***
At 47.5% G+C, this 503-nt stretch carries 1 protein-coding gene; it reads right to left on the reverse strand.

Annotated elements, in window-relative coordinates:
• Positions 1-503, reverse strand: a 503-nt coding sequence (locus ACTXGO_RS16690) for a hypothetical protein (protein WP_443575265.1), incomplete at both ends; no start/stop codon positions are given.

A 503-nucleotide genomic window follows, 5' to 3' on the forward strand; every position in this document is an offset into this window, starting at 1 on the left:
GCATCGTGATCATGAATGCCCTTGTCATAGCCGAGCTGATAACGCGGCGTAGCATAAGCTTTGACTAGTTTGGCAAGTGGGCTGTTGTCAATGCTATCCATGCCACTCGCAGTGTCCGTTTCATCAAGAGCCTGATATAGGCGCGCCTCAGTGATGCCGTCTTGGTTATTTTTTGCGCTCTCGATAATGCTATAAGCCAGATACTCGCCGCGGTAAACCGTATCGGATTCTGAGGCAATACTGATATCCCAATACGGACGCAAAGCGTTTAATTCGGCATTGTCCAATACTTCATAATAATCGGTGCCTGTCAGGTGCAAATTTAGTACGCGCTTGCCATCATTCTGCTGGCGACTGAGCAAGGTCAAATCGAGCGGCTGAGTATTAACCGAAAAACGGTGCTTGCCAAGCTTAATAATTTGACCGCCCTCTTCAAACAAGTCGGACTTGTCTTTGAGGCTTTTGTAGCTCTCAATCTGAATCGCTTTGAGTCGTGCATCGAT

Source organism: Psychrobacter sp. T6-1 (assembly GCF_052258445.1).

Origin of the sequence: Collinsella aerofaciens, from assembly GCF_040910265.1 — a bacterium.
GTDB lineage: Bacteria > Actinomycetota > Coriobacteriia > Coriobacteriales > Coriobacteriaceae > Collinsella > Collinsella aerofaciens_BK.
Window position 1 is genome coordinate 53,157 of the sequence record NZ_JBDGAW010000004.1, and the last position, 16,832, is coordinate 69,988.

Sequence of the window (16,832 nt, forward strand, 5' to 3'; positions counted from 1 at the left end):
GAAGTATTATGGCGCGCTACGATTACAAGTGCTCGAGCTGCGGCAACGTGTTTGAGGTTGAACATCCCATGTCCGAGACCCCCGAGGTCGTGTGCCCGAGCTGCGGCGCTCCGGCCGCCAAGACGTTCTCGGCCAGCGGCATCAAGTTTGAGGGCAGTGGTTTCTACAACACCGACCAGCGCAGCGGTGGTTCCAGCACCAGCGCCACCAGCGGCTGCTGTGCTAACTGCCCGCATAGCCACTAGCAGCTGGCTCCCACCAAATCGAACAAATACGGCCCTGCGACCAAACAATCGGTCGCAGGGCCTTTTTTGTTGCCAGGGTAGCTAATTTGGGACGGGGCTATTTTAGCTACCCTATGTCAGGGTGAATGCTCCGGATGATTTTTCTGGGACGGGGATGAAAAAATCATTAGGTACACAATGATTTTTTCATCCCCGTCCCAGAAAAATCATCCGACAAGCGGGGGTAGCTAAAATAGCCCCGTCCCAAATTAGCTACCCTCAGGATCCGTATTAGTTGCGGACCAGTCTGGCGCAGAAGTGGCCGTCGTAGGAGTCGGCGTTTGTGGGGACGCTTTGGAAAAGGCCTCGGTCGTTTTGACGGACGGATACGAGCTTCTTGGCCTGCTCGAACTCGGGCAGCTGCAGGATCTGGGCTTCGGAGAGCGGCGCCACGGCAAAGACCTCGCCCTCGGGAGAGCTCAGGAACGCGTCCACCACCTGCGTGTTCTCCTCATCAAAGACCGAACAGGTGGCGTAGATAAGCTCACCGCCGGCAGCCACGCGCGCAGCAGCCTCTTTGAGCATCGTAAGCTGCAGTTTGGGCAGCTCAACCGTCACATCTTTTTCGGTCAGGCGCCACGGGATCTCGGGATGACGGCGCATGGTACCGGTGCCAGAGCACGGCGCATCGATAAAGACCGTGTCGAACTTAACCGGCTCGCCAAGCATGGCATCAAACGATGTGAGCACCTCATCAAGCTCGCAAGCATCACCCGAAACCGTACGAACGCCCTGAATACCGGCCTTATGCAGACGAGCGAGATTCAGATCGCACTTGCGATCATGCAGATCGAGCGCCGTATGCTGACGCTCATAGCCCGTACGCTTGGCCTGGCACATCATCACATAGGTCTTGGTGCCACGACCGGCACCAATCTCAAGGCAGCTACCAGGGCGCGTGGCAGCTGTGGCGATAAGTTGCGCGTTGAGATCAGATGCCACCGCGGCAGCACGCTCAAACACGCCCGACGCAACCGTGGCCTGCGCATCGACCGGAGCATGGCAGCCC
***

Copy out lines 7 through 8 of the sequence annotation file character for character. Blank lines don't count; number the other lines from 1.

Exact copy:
Origin of the sequence: Collinsella aerofaciens, from assembly GCF_040910265.1 — a bacterium.
GTDB lineage: Bacteria > Actinomycetota > Coriobacteriia > Coriobacteriales > Coriobacteriaceae > Collinsella > Collinsella aerofaciens_BK.